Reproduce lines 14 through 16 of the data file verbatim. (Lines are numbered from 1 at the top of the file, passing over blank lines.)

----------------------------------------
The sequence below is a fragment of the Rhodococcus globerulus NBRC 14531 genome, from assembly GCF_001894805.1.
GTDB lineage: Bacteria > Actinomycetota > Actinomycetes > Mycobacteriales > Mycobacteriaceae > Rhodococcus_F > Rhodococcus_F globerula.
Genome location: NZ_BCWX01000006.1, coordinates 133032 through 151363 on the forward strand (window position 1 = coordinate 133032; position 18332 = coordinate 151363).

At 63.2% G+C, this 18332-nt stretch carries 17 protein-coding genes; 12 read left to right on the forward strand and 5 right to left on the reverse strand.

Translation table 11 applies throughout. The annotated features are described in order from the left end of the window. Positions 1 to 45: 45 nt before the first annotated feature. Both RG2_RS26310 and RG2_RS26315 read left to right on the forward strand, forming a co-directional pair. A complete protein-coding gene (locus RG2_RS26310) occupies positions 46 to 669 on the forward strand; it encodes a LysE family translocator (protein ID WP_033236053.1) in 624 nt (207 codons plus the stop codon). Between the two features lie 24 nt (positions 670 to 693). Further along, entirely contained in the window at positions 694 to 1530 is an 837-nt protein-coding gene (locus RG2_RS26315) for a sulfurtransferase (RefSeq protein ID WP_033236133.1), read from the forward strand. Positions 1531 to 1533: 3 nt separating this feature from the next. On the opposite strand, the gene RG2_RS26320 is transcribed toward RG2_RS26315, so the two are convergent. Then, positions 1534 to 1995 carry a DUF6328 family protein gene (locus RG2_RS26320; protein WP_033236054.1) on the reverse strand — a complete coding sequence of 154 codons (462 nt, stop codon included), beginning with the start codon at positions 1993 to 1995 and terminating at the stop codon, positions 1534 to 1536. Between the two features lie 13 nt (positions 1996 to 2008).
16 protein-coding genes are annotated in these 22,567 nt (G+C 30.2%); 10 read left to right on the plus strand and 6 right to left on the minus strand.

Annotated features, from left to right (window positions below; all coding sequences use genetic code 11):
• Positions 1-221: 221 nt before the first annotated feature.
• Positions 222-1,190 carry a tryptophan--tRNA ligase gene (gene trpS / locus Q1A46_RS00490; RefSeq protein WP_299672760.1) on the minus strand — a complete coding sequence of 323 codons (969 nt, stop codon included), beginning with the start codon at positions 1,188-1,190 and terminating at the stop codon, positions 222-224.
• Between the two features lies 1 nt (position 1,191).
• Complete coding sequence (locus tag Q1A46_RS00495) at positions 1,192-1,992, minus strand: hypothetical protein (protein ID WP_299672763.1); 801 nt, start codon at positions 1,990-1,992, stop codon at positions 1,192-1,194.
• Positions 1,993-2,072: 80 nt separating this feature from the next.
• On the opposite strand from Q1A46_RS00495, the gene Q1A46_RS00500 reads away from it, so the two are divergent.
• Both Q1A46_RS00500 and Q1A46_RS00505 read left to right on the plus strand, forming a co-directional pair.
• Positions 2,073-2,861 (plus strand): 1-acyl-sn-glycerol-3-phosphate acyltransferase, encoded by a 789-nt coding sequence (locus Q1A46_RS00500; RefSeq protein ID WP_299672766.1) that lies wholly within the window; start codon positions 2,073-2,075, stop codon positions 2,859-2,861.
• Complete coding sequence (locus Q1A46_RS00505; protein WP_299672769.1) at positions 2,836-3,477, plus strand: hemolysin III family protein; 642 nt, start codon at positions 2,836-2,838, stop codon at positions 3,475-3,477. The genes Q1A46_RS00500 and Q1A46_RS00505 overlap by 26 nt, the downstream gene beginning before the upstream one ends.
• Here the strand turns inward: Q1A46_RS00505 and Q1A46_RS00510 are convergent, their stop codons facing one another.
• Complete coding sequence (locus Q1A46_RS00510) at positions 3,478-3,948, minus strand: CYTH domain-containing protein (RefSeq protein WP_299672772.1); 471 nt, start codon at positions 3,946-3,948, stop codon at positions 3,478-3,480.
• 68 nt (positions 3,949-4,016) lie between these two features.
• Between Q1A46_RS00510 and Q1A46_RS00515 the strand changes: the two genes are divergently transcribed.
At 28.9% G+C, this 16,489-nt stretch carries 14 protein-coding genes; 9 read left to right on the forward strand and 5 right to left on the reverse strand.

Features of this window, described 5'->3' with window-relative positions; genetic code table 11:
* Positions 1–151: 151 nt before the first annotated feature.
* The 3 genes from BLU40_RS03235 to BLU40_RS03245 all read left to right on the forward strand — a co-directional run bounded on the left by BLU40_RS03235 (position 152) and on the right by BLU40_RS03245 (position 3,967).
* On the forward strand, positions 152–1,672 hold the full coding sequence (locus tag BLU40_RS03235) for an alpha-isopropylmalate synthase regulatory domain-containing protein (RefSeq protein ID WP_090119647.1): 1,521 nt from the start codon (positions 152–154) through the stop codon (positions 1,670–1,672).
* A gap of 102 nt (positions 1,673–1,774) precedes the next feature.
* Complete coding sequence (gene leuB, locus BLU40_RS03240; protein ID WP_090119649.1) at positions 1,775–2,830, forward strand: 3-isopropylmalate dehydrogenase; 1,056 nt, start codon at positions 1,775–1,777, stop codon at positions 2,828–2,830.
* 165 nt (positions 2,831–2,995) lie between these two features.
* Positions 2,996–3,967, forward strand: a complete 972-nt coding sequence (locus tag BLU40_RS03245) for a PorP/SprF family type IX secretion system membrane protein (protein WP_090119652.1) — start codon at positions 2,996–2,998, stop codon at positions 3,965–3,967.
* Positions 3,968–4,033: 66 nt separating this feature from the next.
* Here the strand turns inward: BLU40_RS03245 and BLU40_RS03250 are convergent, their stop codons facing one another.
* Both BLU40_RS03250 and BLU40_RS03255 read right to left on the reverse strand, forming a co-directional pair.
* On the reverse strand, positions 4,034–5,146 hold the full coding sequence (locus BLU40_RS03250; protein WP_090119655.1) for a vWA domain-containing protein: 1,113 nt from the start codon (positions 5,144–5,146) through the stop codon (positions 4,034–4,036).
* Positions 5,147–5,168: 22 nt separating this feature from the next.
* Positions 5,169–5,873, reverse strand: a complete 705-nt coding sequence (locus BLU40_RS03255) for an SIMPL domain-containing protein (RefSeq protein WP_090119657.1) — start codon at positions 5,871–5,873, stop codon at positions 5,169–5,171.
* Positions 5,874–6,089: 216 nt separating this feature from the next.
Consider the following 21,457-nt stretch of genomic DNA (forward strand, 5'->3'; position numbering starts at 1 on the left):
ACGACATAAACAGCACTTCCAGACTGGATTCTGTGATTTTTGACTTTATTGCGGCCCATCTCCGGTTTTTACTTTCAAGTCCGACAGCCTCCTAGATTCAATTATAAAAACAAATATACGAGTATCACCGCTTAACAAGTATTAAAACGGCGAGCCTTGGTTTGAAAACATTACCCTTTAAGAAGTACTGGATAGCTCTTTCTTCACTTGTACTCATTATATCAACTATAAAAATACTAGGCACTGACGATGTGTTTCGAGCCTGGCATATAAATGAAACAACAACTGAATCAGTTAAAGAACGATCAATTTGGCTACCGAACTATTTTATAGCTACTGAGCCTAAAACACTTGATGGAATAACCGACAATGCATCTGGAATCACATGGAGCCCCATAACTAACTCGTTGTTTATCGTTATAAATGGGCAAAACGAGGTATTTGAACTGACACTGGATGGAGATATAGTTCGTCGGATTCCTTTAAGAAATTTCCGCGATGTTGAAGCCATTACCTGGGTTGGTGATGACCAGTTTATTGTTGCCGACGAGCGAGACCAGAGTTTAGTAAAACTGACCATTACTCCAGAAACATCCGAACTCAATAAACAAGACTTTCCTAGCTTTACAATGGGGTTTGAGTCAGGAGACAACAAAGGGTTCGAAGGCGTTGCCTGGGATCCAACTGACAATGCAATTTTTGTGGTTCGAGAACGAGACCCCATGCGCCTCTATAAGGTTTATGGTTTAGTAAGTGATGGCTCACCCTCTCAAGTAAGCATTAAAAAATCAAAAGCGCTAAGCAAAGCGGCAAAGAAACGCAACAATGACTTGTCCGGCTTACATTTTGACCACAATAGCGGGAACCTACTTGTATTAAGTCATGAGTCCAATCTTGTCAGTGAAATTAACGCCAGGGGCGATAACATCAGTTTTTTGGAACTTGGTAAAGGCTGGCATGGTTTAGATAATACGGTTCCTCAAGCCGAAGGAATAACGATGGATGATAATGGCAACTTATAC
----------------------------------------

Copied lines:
• Both Q1A46_RS00500 and Q1A46_RS00505 read left to right on the plus strand, forming a co-directional pair.
• Positions 2,073-2,861 (plus strand): 1-acyl-sn-glycerol-3-phosphate acyltransferase, encoded by a 789-nt coding sequence (locus Q1A46_RS00500; RefSeq protein ID WP_299672766.1) that lies wholly within the window; start codon positions 2,073-2,075, stop codon positions 2,859-2,861.
• Complete coding sequence (locus Q1A46_RS00505; protein WP_299672769.1) at positions 2,836-3,477, plus strand: hemolysin III family protein; 642 nt, start codon at positions 2,836-2,838, stop codon at positions 3,475-3,477. The genes Q1A46_RS00500 and Q1A46_RS00505 overlap by 26 nt, the downstream gene beginning before the upstream one ends.